December 2, 1997 in Features

Rushdie, Le Carre Duke It Out In Letters To Editor

Bill Glauber The Baltimore Sun
 

British literary brawls don’t get much better than this: John le Carre vs. Salman Rushdie.

The heavyweight novelists have been going pen to pen for days in the pages of the Guardian newspaper over freedom of speech.

Le Carre fired off a verbal jab: “Rushdie’s way with the truth is as self-serving as ever.”

Rushdie unloaded a hook: “If he ever wants to win an argument, John le Carre could begin by learning to read.”

After five rounds of increasingly bitter letters to the editor two weeks ago, the Guardian finally dubbed the dustup “The Satanic correspondence.”

It read more like a schoolboy spat.

At first glance, the fight appeared to center on Rushdie’s novel “The Satanic Verses,” for which he was sentenced to death in 1989 by Iran’s late Ayatollah Ruhollah Khomeini for alleged blasphemy to Islam.

But Guardian columnist Mark Lawson revealed what could be the true spark to the dispute: a bad review.

In June 1989, Rushdie dismissed le Carre’s “Russia House,” writing: “Le Carre wants to be taken seriously … close - but this time anyway - no cigar.”

Lawson said that in an October 1989 unpublished letter to the Guardian’s New York correspondent, le Carre wrote: “When the death sentence against Rushdie was first pronounced, I saluted his courage. As time went by and I had a chance to think, I realized that I had less and less sympathy with Rushdie’s position.”

Le Carre has also argued that Rushdie’s controversial book should not have been published in paperback.

The fracas went public after the Guardian reprinted a le Carre speech in which the author spoke of being misunderstood by some American critics who accused him of anti-Semitism in his latest novel, “The Tailor of Panama.”

Then, Rushdie, who has lived under armed guard since the death edict was proclaimed against him, wrote that le Carre was “eagerly and rather pompously joining forces with my assailants.”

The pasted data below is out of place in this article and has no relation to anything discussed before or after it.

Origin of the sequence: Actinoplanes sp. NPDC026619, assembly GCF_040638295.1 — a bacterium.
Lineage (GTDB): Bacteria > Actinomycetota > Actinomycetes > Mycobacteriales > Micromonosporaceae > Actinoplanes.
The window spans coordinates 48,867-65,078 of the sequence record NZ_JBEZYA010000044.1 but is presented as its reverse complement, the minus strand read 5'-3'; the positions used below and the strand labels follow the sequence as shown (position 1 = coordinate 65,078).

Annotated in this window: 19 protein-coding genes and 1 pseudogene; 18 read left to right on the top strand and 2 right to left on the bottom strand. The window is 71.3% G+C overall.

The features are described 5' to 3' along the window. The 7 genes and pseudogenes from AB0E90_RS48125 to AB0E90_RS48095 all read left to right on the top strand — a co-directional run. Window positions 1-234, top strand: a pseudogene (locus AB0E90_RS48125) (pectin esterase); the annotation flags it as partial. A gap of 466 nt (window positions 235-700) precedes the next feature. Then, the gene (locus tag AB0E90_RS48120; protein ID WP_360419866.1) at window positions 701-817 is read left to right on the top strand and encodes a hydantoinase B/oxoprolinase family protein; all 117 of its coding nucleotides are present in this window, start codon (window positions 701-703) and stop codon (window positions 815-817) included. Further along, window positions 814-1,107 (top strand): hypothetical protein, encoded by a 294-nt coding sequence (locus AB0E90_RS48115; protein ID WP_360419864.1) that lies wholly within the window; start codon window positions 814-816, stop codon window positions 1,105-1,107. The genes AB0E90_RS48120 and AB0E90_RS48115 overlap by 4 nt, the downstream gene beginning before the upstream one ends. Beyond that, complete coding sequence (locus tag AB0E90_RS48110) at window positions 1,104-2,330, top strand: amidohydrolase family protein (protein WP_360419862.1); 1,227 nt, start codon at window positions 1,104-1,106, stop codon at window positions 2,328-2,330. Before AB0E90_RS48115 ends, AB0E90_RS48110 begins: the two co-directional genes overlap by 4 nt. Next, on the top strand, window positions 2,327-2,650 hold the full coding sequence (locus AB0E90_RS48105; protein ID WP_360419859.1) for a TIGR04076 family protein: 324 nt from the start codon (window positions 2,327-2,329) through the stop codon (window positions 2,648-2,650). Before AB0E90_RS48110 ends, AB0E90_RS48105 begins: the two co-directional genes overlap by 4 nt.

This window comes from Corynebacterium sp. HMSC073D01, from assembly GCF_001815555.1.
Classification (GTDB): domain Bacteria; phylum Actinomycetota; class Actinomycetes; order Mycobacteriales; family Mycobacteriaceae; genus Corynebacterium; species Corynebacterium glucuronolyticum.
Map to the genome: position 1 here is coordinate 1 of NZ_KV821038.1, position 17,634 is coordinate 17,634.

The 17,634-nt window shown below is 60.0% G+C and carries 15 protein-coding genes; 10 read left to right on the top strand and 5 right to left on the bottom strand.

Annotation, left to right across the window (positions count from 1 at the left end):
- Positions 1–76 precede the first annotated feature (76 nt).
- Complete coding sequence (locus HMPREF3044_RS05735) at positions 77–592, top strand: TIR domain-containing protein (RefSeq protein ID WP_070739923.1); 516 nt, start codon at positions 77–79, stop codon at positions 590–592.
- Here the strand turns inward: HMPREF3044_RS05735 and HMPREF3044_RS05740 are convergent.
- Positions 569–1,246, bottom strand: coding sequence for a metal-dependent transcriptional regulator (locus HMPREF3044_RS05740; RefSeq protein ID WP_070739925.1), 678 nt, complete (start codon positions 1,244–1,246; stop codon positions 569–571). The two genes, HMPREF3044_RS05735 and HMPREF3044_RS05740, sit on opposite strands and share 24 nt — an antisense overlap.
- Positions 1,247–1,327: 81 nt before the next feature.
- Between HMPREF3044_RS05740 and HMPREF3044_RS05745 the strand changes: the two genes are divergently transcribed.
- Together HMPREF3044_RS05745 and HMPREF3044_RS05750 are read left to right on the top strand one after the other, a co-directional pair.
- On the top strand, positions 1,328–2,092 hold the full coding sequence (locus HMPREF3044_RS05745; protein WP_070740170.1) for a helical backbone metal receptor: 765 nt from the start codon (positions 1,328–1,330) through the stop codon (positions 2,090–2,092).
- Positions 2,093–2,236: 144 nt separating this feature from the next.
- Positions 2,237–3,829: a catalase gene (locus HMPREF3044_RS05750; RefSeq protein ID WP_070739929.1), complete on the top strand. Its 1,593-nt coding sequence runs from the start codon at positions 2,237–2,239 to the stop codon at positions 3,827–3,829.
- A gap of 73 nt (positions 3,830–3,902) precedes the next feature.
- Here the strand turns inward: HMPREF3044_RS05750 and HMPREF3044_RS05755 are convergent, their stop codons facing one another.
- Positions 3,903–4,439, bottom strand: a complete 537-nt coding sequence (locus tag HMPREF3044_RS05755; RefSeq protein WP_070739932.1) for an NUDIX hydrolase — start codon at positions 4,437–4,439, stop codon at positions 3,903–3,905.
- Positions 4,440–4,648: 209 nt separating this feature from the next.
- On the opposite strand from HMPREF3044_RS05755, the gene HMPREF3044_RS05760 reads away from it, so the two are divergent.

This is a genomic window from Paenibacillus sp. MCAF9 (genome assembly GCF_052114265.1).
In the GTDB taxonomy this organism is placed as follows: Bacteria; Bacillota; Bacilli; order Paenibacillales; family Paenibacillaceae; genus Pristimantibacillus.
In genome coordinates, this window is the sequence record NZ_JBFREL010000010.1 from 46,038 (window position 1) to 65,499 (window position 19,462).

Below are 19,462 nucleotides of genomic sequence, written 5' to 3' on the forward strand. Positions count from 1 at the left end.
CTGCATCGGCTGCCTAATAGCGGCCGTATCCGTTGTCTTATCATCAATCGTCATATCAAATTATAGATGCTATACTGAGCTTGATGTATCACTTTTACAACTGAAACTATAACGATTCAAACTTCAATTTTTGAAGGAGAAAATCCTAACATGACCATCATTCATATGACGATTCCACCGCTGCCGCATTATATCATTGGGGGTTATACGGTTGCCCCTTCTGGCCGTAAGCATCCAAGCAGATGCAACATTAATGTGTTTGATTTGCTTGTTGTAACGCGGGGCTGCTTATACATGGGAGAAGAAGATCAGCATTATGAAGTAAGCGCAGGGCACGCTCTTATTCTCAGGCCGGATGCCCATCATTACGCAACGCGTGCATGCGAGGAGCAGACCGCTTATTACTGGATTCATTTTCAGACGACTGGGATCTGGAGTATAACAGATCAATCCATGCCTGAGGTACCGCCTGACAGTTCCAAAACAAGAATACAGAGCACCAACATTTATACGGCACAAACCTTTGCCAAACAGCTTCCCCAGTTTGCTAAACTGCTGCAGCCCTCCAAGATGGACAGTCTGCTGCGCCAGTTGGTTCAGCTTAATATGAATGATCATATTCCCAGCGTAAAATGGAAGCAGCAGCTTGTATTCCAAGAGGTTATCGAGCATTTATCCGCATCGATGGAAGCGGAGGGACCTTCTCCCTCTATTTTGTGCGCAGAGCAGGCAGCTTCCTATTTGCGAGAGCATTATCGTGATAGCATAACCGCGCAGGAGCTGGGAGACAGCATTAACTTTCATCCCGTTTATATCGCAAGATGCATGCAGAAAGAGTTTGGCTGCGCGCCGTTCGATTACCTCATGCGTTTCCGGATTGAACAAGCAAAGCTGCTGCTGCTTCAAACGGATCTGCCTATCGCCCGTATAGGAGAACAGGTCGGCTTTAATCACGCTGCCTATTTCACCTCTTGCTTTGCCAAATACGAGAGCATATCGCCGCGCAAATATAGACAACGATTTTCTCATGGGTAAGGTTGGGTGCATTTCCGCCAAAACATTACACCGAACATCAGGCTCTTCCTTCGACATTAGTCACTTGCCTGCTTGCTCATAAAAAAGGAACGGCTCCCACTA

The gloves were off.

The next day, le Carre responded, “There is no law in life or nature that says that great religions may be insulted with impunity.”

Le Carre wrote he was “more concerned about the girl in Penguin Books who might get her hands blown off in the mailroom than I was about Rushdie’s royalties.”

And he finished with a flourish: “My purpose was not to justify the persecution of Rushdie, which, like any decent person, I deplore, but to sound a less arrogant, less colonialist and less self-righteous note than we were hearing from the safety of his admirers’ camp.”

The following day came the Rushdie retaliation.

“I’m grateful to John le Carre for refreshing all our memories about exactly how pompous an ass he can be,” Rushdie wrote.

“John le Carre is right to say that free speech isn’t an absolute,” he added. “We have the freedoms we fight for, and we lose those we don’t defend. I’d always thought George Smiley (le Carre’s most famous character) knew that. His creator appears to have forgotten.”

By the fourth round, le Carre sounded as weary as one of his characters from his Cold War espionage novels.

He wrote: “What I do know is, Rushdie took on a known enemy and screamed ‘foul’ when it acted in character. The pain he has had to endure is appalling, but it doesn’t make a martyr of him, nor - much as he would like it to - does it sweep away all argument about the ambiguities of his participation in his own downfall.”

The fifth round ended with a low blow.

Rushdie thundered: “John le Carre appears to believe I would prefer him not to go on abusing me. Let me assure him that I am of precisely the contrary opinion. Every time he opens his mouth, he digs himself into a deeper hole. Keep digging, John. Keep digging. Me, I’m going back to work.”

If they keep up this pace, these writers might end up with a joint best seller.

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